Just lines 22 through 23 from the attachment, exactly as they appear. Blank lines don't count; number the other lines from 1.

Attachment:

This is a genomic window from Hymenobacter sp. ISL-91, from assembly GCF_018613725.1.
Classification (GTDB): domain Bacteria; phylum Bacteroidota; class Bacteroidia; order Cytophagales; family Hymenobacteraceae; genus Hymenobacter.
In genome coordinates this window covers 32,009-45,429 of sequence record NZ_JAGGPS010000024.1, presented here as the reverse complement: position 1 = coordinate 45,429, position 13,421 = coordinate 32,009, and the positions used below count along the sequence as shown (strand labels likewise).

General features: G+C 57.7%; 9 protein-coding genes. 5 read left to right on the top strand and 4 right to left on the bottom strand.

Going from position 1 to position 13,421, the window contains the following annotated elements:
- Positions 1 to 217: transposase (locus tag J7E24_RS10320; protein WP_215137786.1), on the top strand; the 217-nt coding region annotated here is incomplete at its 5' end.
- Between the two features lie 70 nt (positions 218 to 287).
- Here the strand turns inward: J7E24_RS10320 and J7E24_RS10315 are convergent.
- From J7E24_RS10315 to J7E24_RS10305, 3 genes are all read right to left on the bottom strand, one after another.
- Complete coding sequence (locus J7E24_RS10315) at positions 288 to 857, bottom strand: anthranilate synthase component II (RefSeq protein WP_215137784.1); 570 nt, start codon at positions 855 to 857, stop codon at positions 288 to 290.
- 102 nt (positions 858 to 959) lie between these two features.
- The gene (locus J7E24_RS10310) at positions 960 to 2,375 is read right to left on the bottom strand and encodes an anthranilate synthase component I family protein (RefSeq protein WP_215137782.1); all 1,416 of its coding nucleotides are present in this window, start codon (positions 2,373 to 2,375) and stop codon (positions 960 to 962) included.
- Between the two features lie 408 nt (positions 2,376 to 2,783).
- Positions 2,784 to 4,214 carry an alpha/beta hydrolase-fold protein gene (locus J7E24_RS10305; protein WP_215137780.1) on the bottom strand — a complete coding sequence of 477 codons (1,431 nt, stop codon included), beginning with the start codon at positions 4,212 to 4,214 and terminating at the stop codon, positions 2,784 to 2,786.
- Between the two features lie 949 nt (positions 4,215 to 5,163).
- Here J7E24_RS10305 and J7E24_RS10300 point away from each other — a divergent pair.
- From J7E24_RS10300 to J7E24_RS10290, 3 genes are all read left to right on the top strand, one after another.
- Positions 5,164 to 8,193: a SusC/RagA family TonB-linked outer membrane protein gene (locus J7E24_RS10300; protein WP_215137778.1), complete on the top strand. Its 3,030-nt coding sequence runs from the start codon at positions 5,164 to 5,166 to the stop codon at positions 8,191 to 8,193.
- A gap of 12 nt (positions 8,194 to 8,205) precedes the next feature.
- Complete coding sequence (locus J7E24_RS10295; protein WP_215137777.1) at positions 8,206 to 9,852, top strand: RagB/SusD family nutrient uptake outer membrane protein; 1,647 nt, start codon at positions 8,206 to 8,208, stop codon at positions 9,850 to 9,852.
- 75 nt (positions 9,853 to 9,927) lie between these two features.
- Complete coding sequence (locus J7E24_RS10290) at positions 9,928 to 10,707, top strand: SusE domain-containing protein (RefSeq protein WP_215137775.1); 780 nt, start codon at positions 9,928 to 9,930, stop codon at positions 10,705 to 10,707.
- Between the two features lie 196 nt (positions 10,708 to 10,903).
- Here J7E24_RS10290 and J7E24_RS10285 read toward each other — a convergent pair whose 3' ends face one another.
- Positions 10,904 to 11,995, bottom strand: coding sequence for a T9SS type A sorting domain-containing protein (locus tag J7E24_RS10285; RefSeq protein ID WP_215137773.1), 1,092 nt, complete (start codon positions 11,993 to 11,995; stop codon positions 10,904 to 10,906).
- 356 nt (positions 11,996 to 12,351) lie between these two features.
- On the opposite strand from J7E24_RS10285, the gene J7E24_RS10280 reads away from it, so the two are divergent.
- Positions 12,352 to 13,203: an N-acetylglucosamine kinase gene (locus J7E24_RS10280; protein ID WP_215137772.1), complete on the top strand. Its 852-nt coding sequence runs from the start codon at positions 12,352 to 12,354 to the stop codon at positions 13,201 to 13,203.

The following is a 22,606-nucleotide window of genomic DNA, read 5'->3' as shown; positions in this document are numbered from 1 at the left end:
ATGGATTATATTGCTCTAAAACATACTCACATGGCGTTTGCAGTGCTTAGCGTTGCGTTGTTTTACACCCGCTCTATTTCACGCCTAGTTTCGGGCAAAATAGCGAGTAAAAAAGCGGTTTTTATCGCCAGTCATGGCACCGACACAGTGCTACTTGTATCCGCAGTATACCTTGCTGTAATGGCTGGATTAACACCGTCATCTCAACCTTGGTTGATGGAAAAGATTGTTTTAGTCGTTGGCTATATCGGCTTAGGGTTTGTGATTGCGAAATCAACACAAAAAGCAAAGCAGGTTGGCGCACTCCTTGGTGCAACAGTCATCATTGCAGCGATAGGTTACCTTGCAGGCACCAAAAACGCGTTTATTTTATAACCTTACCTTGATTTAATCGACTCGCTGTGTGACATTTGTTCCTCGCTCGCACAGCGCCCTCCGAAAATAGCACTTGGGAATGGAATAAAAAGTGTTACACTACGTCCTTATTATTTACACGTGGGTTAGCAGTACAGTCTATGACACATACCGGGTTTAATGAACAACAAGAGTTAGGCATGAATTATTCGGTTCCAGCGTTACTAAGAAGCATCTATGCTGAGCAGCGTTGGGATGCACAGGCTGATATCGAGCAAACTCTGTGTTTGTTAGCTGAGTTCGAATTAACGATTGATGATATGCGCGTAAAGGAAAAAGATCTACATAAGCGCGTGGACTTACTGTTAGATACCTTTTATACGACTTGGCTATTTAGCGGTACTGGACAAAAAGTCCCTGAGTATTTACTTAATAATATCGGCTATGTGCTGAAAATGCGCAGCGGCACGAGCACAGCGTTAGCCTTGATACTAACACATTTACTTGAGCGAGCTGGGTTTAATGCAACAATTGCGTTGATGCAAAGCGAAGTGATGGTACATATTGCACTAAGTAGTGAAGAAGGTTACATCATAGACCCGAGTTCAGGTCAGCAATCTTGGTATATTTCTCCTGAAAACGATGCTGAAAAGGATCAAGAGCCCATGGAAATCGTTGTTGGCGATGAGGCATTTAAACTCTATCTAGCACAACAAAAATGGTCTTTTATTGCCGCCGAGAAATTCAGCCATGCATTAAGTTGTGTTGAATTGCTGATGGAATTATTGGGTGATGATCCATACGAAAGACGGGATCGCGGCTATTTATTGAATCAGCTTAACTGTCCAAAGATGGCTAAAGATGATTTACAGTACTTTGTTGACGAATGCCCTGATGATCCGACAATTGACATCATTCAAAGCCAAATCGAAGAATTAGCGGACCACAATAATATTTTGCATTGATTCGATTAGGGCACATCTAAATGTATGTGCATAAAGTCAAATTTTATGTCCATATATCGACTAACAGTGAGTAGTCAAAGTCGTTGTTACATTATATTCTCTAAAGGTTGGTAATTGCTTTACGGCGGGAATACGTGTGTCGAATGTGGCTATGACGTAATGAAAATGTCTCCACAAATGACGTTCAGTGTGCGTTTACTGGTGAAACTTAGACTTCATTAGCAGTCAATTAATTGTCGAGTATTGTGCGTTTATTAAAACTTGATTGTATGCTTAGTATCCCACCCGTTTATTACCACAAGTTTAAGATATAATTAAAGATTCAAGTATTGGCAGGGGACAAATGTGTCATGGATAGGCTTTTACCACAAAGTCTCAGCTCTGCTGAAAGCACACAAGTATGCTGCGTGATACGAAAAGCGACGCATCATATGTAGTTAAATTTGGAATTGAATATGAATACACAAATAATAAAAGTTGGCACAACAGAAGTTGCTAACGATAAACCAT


- Complete coding sequence (locus J7E24_RS10290) at positions 9,928 to 10,707, top strand: SusE domain-containing protein (RefSeq protein WP_215137775.1); 780 nt, start codon at positions 9,928 to 9,930, stop codon at positions 10,705 to 10,707.
- Between the two features lie 196 nt (positions 10,708 to 10,903).